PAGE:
After we sat in a street-side pub for a drink, and after an hour the people were still walking past us in a steady stream, coming home from the fireworks. We were long home and the parade of people continued past our apartment window.
Sunday we went to the Festival of Folk Arts in the Budapest Castle District. 3 hours of walking through different ancient trades on displayed from embroidery to leather crafts, to ironworkers, to wood carvers, all done in the traditional Hungarian way. We saw pottery, bakery and food items, clothing and instruments. People dressed in traditional clothes of ancient varieties, and on stage were endless dancers, and singers from Hungary and outside the boarders.
Hungary used to be much bigger and after the war lost 71% of it’s country and 66% of its population. Because of this 10 million Hungarians live inside Hungary’s boarders and another 10 million live right outside the boarders. They have mixed and been absorbed by their new countries or have moved even farther away. On celebration days and times like this, they come home to sing and dance with their people. Although their dances, outfits and accents have slightly changed, they are true Magyar descent. Many people travel to these boarder communities as they still speak Hungarian. ‘Erdelyi’ is the term used.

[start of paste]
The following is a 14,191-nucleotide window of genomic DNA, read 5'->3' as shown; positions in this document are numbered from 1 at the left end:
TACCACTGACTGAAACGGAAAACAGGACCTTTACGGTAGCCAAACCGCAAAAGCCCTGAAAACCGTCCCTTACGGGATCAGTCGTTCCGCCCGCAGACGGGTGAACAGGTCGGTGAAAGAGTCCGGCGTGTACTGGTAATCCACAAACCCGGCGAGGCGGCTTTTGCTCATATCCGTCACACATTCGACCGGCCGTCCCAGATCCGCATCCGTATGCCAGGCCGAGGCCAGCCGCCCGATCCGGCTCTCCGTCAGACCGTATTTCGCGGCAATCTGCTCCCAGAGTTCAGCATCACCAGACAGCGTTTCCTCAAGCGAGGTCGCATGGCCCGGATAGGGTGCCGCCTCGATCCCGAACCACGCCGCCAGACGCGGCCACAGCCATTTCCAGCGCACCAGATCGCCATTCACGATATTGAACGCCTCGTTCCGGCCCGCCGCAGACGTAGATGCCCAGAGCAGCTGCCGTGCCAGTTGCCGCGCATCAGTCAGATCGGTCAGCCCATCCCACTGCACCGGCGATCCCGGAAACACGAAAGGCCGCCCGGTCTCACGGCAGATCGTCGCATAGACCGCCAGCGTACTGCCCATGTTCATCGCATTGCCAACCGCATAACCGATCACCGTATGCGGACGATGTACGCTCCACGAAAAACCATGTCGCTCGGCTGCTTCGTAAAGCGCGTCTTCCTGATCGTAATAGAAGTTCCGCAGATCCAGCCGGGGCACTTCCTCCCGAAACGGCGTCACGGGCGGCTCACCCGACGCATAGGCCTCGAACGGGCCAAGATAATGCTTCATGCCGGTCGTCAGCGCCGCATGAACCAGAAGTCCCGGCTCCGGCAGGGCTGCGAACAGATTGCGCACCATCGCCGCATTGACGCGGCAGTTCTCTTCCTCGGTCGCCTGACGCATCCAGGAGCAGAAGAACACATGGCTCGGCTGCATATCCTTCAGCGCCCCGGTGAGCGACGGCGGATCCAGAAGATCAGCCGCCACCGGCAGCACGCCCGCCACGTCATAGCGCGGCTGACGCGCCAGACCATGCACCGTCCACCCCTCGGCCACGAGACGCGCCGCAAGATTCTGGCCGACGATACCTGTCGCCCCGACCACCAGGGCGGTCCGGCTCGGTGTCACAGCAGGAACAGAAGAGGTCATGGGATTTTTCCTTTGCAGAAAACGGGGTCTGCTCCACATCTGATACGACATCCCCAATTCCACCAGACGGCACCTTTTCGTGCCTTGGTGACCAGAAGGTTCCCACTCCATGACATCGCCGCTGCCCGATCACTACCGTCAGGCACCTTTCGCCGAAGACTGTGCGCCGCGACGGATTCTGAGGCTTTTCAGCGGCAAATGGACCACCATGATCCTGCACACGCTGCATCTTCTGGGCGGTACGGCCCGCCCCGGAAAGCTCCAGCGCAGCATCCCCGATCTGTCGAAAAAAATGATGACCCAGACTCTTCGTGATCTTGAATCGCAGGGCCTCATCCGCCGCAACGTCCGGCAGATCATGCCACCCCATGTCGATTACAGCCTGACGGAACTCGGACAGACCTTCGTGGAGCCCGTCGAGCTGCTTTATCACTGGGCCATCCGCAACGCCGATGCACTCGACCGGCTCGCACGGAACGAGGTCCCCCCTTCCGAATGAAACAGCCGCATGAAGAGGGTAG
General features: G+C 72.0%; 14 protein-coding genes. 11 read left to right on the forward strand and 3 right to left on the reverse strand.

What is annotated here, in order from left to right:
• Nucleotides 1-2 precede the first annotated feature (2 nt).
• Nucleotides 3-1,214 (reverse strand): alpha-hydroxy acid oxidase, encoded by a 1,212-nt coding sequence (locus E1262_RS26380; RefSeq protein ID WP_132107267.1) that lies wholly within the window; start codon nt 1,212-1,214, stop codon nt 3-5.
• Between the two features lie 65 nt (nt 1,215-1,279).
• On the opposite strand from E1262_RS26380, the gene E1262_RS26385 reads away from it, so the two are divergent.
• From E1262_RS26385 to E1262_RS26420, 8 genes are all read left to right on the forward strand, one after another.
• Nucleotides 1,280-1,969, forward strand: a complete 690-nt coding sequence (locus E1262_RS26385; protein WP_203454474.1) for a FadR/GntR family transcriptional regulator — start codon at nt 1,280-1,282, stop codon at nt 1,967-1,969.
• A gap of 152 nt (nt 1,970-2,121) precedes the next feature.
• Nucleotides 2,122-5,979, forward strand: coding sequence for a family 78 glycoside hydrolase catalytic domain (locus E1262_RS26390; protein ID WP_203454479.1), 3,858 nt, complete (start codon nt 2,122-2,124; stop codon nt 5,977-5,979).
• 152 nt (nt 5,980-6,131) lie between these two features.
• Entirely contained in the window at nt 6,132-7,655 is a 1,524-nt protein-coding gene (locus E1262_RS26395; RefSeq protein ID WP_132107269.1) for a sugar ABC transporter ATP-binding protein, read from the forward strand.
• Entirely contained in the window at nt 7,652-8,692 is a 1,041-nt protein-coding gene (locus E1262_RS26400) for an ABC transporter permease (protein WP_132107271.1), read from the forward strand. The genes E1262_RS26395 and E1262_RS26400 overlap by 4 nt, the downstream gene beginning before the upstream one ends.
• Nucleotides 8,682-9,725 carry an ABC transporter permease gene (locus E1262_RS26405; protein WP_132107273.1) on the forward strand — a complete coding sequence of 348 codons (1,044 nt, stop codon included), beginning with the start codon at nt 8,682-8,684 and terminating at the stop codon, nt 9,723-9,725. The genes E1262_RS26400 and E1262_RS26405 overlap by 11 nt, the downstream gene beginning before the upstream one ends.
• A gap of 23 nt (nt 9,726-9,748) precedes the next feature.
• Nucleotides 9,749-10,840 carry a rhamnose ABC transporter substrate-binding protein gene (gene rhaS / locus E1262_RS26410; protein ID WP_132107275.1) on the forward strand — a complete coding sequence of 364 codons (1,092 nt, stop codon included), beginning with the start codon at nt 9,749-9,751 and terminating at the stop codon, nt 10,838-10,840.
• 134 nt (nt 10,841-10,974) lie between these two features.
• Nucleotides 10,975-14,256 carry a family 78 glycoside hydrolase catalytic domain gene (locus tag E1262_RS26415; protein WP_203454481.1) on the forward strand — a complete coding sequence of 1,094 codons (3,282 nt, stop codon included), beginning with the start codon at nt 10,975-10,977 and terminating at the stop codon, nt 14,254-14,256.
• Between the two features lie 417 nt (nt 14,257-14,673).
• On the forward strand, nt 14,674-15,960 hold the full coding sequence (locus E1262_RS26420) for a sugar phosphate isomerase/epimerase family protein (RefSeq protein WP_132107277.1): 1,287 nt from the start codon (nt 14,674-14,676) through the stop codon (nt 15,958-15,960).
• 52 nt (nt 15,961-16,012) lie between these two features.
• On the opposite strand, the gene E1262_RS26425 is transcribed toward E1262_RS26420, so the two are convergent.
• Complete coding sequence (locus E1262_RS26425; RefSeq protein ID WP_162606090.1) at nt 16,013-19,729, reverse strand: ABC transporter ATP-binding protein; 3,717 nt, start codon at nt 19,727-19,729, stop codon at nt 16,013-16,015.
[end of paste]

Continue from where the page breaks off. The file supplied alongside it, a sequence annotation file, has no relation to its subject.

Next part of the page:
It was another busy weekend with my cousins, chatting and eating. There is so much to see and do in the summer festival months, it really is endless. Every festival starts and finishes with a giant plate of home cooked food. Yummy paprikas, baked goods to drool over.
I made Lecsó (Letcho) a Hungarian sweet pepper and paprika stew with onions and garlic from the peppers I purchased on route that day. I put hot homemade sausage in it, but this is a good one for vegetarians. (Francesca;) I’ll post the recipe tomorrow.
This coming week is the Jewish Summer Festivals Aug 26th – Sept 6th, open to Jewish and non-Jewish people alike. It will be my first time in the Synagogue participating. It should be interesting to get to know the Jewish Quarter of our Hungarian homeland.
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Living in Canada, a descendant of Hungarian parents, I had no idea St Stephen’s day was so huge. Thanks for sharing this great holiday. I have been very fortunate to have been able to visit Budapest on several occasions; perhaps next time, it will be during this momentus celebration! I have seen St Stephens hand when I was a child, it gave me nightmares:-)
EVA!!! When we met last year I had no idea you were so adventurous – crazy yes but wow – you are living the life I aspire to!!! Totally impressive that you are both on the same page about the world offering so much for our kids to soak up. Drop me a line when you have a quiet moment. Miranda and Wesley and I will be following your blog and dreaming of our own escape! hugs, Laura